Rating: 2.5 out of 4 stars

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  • Even if one wasn’t aware that Sleepless is an American remake of a 2011 French film named Sleepless Night (Nuit blanche), it wouldn’t take too long for one to be overwhelmed with been there, done that feelings about this Jamie Foxx-headlined actioner. Sleepless in and of itself is not necessarily a bad film – it’s solid, but wholly disposable – but because it doesn’t do anything to tweak or elevate its derivations, it becomes a pale and listless rendering. Indeed, the fact that it is devoid of energy despite its frenetic pacing is already a sign of its many problems.

    The film begins with a nighttime chase down the Las Vegas Strip and ends with a shootout as two masked men killing the occupants of one car and stealing 25 kilos of cocaine. Turns out that the masked men are corrupt cops Vincent Downs (Jamie Foxx) and Sean Cass (rapper T.I.), and they have just made the biggest mistake of their lives. The drugs happen to belong to equally crooked casino owner Stanley Rubino (Dermot Mulroney), who is desperate on retrieving the cocaine since it had been promised to Novak (Scoot McNairy), the terrifyingly vicious son of a local mob boss who won’t exactly be turning cartwheels at potentially having to explain this screw-up to his dad. Everyone is answerable to someone higher up in the food chain so to save his hide, Rubino kidnaps Vincent’s 16-year-old son (Octavius J. Johnson) and holds him hostage until Vincent can return with the drugs.

    Easier said than done since Vincent is being doggedly pursued by Internal Affairs investigator Jennifer Bryant (Michelle Monaghan, who overdoes the ball-busting bit a hair too much), who knows in her gut that Vincent is a dirty cop and makes his mission to retrieve his son even more difficult by getting a hold of the drugs that Vincent stashed in the men’s bathroom of Rubino’s casino and moving them elsewhere. In between fielding calls from his nagging ex-wife (Gabrielle Union) about his failure as a father, Vincent must find away to dodge Bryant and the Feds as well as Rubino and Novak’s various henchmen in order to save his son.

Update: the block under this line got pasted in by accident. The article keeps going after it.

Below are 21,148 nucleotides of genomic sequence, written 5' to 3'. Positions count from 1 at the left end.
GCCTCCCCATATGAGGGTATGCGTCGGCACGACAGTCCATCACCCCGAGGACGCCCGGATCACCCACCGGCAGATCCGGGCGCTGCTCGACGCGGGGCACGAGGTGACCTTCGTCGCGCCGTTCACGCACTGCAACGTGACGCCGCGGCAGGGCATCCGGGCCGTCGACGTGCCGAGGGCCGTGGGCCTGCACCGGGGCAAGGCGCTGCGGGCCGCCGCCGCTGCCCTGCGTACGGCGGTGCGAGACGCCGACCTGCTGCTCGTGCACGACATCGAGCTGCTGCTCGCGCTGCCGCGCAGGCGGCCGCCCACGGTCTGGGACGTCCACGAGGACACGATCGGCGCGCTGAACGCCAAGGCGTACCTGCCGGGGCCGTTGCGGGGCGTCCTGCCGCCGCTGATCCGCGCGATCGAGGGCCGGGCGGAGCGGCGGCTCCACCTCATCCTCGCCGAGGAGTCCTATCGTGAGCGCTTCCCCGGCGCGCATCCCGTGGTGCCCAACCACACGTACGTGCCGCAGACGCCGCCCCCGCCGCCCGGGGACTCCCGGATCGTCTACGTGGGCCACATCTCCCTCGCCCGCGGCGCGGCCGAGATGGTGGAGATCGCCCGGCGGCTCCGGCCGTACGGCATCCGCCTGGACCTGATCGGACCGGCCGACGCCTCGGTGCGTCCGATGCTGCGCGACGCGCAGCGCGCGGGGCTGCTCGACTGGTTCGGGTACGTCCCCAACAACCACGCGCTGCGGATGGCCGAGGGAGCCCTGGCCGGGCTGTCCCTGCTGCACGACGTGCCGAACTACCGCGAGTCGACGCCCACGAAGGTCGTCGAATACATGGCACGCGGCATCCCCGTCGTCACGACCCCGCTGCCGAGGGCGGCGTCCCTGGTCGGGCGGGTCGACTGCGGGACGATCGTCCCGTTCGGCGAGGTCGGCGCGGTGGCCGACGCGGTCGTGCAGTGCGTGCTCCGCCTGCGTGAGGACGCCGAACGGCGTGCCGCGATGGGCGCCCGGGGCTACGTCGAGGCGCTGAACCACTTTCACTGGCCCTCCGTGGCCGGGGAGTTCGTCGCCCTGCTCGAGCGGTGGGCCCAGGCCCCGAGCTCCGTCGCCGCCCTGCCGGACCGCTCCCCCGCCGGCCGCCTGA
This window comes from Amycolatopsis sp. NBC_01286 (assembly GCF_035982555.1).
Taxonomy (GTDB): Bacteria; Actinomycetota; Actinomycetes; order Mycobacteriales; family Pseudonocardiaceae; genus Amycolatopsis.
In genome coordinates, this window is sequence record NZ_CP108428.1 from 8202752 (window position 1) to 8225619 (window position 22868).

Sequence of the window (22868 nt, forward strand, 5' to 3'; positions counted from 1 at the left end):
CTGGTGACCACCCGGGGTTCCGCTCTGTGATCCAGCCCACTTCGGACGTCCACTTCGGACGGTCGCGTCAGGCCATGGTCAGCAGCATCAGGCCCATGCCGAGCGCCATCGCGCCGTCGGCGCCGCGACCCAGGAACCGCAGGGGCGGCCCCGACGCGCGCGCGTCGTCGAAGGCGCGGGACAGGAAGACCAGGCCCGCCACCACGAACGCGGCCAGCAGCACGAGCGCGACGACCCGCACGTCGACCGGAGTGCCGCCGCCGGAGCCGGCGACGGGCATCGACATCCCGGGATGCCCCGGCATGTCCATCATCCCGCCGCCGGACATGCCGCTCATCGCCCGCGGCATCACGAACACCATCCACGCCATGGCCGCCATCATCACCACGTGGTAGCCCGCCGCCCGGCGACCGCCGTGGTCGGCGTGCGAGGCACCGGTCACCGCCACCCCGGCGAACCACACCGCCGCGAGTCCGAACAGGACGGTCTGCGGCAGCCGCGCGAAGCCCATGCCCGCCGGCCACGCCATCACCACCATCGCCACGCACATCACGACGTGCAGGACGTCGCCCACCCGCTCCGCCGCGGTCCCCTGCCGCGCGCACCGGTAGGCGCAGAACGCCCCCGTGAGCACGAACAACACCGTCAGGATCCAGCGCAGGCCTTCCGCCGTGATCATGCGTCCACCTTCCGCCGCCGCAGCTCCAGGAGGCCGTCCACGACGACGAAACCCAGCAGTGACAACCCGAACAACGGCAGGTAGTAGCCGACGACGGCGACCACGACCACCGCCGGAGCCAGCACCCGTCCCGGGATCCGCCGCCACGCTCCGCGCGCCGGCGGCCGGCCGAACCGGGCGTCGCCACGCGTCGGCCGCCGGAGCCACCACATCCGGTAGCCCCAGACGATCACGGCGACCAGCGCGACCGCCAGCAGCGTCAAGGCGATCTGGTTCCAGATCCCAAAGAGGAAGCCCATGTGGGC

The action scenes are competently executed, though they will remind you of other similarly staged, more entertaining ones. The opening chase is a poor man’s mash-up of Triple 9’s more stylish introduction as well as Jason Bourne’s climactic finale; the kitchen fight was more tightly done in last summer’s Jack Reacher: Never Go Back; strong shades of the Taken franchise are reflected in the father going through hordes of anonymous hitmen to save his child; and confining the majority of the action in a single setting is right out of the Die Hard playbook. The problem isn’t that Sleepless is derivative – one can firmly argue that all films are derivations – but that it brings absolutely nothing new to the mix. John Wick, for example, takes a story that has been done many times before – a man seeking revenge – and introduces elements as well as tremendously choreographed fight scenes that refresh the tale and invigorate the genre.

    The monotonous atmosphere extends to Baran Bo Odar’s direction, which is lax and unimaginative, as well as Foxx’s performance, which is both strenuous and half-hearted.